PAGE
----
A Biomarker Study of Mifepristone in Early Stage Breast Cancer
Secondary objectives of this study include; (1) Measuring objective response in tumor size
with treatment, (2) Establishing the safety and tolerability of short term mifepristone
exposure in early stage breast cancer patients, and (3) Performing exploratory studies of
expression of related targets following drug exposure.
Anti-estrogen therapy has been a mainstay of breast cancer treatment for over three decades.
It is highly effective and has modest toxicity, certainly in comparison to chemotherapy.
The selective estrogen receptor modulator tamoxifen has the longest history but a number of
aromatase inhibitors and the anti-estrogen fulvestrant are also in widespread use along with
ovarian ablation for pre-menopausal women. Given the success of this approach, and the
highly analogous parallel progesterone signal, it is unfortunate that anti-progesterone
therapy has not been similarly pursued. Additionally, data from the Woman's Health
Initiative trial reveal a potentially significant role for progesterone in breast cancer
development and growth. Healthy postmenopausal women treated with the combination of
estrogen and progesterone over a 5 year period were 24% more likely to develop invasive
breast cancer and had larger tumors at diagnosis. Notably this effect was not seen in
post-hysterectomy women treated with estrogen alone over nearly 7 years. In fact a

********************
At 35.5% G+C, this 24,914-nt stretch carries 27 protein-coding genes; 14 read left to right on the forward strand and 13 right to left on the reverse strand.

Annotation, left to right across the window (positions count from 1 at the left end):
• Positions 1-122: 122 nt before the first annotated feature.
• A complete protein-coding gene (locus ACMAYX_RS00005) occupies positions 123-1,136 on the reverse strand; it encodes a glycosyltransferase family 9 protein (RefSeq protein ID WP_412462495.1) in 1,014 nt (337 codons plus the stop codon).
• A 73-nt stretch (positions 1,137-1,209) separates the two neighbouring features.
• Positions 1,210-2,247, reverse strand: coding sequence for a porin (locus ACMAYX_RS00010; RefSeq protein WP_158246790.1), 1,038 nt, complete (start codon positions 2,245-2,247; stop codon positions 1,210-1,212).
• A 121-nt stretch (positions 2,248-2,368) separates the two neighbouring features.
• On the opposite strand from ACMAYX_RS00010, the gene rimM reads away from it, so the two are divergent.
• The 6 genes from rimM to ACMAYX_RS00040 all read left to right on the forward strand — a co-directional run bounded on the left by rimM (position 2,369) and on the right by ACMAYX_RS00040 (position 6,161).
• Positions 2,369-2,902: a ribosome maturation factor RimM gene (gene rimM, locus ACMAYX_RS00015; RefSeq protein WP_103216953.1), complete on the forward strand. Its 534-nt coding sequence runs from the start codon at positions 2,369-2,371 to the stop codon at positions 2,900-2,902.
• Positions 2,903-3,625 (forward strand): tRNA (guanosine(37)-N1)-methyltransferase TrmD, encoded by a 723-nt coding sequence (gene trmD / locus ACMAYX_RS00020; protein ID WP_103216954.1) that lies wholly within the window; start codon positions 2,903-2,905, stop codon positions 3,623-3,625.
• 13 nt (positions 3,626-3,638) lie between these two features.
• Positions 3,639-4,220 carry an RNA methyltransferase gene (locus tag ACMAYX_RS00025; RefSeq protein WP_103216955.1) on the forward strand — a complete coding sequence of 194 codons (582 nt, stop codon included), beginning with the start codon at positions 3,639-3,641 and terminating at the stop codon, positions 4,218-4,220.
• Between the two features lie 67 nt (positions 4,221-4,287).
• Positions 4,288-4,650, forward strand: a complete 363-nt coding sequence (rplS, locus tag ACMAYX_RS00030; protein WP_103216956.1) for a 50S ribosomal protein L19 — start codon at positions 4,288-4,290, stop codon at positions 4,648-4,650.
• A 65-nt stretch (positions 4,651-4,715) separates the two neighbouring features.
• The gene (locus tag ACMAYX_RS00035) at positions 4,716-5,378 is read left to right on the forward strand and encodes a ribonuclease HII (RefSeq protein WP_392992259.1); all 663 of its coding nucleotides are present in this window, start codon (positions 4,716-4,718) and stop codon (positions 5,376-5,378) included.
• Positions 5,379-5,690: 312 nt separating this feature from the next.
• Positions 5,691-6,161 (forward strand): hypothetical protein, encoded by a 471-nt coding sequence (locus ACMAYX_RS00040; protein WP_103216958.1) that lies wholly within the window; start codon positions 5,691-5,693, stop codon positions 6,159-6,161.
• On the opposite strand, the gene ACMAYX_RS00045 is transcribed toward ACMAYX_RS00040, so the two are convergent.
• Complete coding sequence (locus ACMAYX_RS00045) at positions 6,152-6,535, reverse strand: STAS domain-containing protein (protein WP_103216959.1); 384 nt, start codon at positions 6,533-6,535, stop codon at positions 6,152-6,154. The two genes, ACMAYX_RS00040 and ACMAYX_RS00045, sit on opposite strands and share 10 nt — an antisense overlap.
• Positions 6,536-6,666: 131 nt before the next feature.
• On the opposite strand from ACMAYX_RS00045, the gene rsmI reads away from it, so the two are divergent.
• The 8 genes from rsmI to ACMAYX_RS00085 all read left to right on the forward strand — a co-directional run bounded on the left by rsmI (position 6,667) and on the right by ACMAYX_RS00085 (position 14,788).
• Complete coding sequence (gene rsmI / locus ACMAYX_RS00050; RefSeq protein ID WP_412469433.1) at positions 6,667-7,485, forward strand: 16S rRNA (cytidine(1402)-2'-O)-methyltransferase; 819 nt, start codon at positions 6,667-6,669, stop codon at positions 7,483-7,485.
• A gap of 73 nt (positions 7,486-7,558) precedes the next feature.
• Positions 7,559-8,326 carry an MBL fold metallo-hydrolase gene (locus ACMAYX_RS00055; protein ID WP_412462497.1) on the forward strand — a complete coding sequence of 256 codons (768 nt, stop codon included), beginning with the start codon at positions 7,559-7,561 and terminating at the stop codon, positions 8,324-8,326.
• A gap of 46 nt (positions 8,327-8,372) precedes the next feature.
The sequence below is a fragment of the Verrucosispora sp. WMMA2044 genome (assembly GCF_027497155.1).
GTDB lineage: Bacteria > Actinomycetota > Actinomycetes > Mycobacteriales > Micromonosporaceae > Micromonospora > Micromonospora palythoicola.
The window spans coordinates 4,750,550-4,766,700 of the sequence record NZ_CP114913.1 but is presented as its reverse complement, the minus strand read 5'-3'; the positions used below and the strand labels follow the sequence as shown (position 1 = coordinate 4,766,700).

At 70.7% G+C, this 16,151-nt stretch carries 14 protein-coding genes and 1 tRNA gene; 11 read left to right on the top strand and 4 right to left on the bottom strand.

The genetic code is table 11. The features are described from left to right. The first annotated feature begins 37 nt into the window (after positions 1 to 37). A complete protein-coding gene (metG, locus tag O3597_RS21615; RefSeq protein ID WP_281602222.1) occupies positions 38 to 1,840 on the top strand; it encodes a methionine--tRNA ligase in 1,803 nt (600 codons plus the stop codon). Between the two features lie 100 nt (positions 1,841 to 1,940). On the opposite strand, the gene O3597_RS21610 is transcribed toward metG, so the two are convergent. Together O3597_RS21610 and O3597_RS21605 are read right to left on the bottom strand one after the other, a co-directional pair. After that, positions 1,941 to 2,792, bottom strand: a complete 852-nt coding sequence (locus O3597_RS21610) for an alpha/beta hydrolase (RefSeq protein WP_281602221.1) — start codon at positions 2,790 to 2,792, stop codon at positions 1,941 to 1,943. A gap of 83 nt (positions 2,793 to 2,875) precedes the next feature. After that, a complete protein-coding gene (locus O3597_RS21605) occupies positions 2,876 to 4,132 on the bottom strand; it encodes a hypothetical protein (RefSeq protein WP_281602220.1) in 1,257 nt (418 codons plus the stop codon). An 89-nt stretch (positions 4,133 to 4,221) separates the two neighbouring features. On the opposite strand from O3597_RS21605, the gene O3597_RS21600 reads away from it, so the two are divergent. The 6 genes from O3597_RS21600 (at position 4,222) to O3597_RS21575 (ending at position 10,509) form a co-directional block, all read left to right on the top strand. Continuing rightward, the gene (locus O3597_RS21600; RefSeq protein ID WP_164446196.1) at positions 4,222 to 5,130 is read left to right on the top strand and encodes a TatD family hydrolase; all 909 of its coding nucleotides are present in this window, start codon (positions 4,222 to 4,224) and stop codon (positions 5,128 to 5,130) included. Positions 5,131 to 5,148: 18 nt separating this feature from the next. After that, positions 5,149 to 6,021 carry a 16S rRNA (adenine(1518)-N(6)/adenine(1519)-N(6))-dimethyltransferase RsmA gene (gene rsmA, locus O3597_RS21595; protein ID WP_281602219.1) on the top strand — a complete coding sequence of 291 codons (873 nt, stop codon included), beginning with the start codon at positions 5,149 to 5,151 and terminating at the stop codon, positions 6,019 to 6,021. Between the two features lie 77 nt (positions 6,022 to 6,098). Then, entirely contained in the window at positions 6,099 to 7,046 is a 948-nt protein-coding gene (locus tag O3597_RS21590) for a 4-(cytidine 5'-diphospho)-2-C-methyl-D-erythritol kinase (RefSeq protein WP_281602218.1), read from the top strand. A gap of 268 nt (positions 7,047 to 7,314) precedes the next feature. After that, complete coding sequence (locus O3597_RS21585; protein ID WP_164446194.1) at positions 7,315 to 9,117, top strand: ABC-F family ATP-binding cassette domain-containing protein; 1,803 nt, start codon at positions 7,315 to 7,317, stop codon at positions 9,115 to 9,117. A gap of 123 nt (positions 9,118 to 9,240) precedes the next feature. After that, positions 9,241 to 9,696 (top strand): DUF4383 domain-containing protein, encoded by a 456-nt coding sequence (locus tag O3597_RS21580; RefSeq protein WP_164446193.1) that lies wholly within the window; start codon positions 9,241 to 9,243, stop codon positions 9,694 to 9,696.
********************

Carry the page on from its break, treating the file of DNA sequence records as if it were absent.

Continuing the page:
non-statistically significant reduction in breast cancer incidence was observed with
The anti-progesterone mifepristone has been found to reduce proliferation in normal breast
tissue. Even a low dose of mifepristone (50mg every other day for 3 months) demonstrated a
statistically significant reduction in breast cell proliferation (measured by Ki-67
Higher doses of mifepristone, 200mg daily, have been used in patients with metastatic breast
cancer for durations of almost 2 years without serious toxicity. Response rates were only
11% but no grade 4 or 5 toxicities occurred. Some grade 3 toxicities occurred, including
lethargy, nausea, vomiting, and skin rash. These rashes resolved with temporary
discontinuation of drug and did not recur when drug was resumed.
As a whole these data strongly support research into anti-progesterone therapy for early
stage breast cancer. To our knowledge this is the first such study.
Endpoint Classification: Safety/Efficacy Study, Intervention Model: Single Group Assignment, Masking: Open Label, Primary Purpose: Treatment
Change in proliferation by Ki-67 immunohistochemistry.
Richard B Schwab, MD
University of California, San Diego
United States: Food and Drug Administration
|Moores UCSD Cancer Center||La Jolla, California 92093-0658|